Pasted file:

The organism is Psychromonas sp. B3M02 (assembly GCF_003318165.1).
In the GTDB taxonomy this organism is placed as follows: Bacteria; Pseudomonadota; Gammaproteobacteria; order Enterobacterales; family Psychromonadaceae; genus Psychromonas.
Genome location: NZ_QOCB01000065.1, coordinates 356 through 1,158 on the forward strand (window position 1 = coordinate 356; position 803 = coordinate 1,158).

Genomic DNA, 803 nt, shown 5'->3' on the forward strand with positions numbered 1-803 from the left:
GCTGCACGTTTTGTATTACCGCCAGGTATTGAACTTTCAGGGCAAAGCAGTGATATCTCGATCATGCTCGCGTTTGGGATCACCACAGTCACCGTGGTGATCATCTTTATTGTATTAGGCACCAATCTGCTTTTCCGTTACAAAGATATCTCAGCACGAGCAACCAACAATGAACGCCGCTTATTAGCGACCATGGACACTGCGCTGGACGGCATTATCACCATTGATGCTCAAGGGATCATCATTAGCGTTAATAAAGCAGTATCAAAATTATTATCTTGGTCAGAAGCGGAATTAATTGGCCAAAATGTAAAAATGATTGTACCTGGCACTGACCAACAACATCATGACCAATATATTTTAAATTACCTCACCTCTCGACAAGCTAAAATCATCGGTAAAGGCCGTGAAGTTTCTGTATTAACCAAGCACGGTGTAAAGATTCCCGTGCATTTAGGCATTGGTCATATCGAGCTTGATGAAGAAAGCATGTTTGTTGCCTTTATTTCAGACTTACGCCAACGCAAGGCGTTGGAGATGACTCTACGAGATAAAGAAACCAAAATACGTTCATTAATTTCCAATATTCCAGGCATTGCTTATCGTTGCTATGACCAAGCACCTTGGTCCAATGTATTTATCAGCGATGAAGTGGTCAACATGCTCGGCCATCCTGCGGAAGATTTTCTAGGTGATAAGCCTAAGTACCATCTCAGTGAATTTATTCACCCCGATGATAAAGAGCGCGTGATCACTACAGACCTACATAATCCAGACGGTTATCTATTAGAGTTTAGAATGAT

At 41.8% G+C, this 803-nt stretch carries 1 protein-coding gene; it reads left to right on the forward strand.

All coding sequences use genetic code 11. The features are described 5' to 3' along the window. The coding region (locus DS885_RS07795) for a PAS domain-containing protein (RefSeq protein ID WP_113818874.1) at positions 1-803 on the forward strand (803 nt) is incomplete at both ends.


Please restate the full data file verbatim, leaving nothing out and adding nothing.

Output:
The organism is Psychromonas sp. B3M02 (assembly GCF_003318165.1).
In the GTDB taxonomy this organism is placed as follows: Bacteria; Pseudomonadota; Gammaproteobacteria; order Enterobacterales; family Psychromonadaceae; genus Psychromonas.
Genome location: NZ_QOCB01000065.1, coordinates 356 through 1,158 on the forward strand (window position 1 = coordinate 356; position 803 = coordinate 1,158).

Genomic DNA, 803 nt, shown 5'->3' on the forward strand with positions numbered 1-803 from the left:
GCTGCACGTTTTGTATTACCGCCAGGTATTGAACTTTCAGGGCAAAGCAGTGATATCTCGATCATGCTCGCGTTTGGGATCACCACAGTCACCGTGGTGATCATCTTTATTGTATTAGGCACCAATCTGCTTTTCCGTTACAAAGATATCTCAGCACGAGCAACCAACAATGAACGCCGCTTATTAGCGACCATGGACACTGCGCTGGACGGCATTATCACCATTGATGCTCAAGGGATCATCATTAGCGTTAATAAAGCAGTATCAAAATTATTATCTTGGTCAGAAGCGGAATTAATTGGCCAAAATGTAAAAATGATTGTACCTGGCACTGACCAACAACATCATGACCAATATATTTTAAATTACCTCACCTCTCGACAAGCTAAAATCATCGGTAAAGGCCGTGAAGTTTCTGTATTAACCAAGCACGGTGTAAAGATTCCCGTGCATTTAGGCATTGGTCATATCGAGCTTGATGAAGAAAGCATGTTTGTTGCCTTTATTTCAGACTTACGCCAACGCAAGGCGTTGGAGATGACTCTACGAGATAAAGAAACCAAAATACGTTCATTAATTTCCAATATTCCAGGCATTGCTTATCGTTGCTATGACCAAGCACCTTGGTCCAATGTATTTATCAGCGATGAAGTGGTCAACATGCTCGGCCATCCTGCGGAAGATTTTCTAGGTGATAAGCCTAAGTACCATCTCAGTGAATTTATTCACCCCGATGATAAAGAGCGCGTGATCACTACAGACCTACATAATCCAGACGGTTATCTATTAGAGTTTAGAATGAT

At 41.8% G+C, this 803-nt stretch carries 1 protein-coding gene; it reads left to right on the forward strand.

All coding sequences use genetic code 11. The features are described 5' to 3' along the window. The coding region (locus DS885_RS07795) for a PAS domain-containing protein (RefSeq protein ID WP_113818874.1) at positions 1-803 on the forward strand (803 nt) is incomplete at both ends.